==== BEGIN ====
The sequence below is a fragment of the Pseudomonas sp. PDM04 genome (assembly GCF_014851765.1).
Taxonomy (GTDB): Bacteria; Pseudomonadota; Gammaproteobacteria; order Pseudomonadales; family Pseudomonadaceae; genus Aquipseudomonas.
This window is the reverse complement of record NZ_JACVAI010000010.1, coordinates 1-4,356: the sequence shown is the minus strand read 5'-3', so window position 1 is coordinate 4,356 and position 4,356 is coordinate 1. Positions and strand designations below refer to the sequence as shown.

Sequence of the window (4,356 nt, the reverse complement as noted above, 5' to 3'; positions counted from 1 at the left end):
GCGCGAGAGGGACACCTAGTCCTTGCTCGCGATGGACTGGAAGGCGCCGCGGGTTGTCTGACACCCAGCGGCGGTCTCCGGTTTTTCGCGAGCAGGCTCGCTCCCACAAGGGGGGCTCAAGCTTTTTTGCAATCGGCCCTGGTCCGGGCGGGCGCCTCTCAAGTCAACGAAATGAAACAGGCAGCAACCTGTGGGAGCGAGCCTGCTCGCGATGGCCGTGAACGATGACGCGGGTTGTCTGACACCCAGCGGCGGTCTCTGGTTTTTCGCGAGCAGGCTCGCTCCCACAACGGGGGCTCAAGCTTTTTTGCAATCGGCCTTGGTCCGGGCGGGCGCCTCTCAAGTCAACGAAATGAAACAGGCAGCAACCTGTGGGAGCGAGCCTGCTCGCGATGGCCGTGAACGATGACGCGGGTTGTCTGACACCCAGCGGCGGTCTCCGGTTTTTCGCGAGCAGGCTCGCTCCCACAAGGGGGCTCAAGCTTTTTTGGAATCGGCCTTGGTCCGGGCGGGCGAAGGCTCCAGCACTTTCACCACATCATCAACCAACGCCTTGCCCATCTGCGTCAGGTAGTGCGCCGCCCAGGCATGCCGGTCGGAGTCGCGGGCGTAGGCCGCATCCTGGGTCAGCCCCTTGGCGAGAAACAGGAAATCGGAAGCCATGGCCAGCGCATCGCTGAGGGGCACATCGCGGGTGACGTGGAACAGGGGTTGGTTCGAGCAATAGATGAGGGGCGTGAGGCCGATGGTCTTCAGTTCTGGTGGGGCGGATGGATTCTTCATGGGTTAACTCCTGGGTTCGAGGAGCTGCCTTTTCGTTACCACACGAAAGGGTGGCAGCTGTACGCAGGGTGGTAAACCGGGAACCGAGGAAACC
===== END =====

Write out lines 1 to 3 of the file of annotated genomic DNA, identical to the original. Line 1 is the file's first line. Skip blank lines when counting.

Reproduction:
The sequence below is a fragment of the Pseudomonas sp. PDM04 genome (assembly GCF_014851765.1).
Taxonomy (GTDB): Bacteria; Pseudomonadota; Gammaproteobacteria; order Pseudomonadales; family Pseudomonadaceae; genus Aquipseudomonas.
This window is the reverse complement of record NZ_JACVAI010000010.1, coordinates 1-4,356: the sequence shown is the minus strand read 5'-3', so window position 1 is coordinate 4,356 and position 4,356 is coordinate 1. Positions and strand designations below refer to the sequence as shown.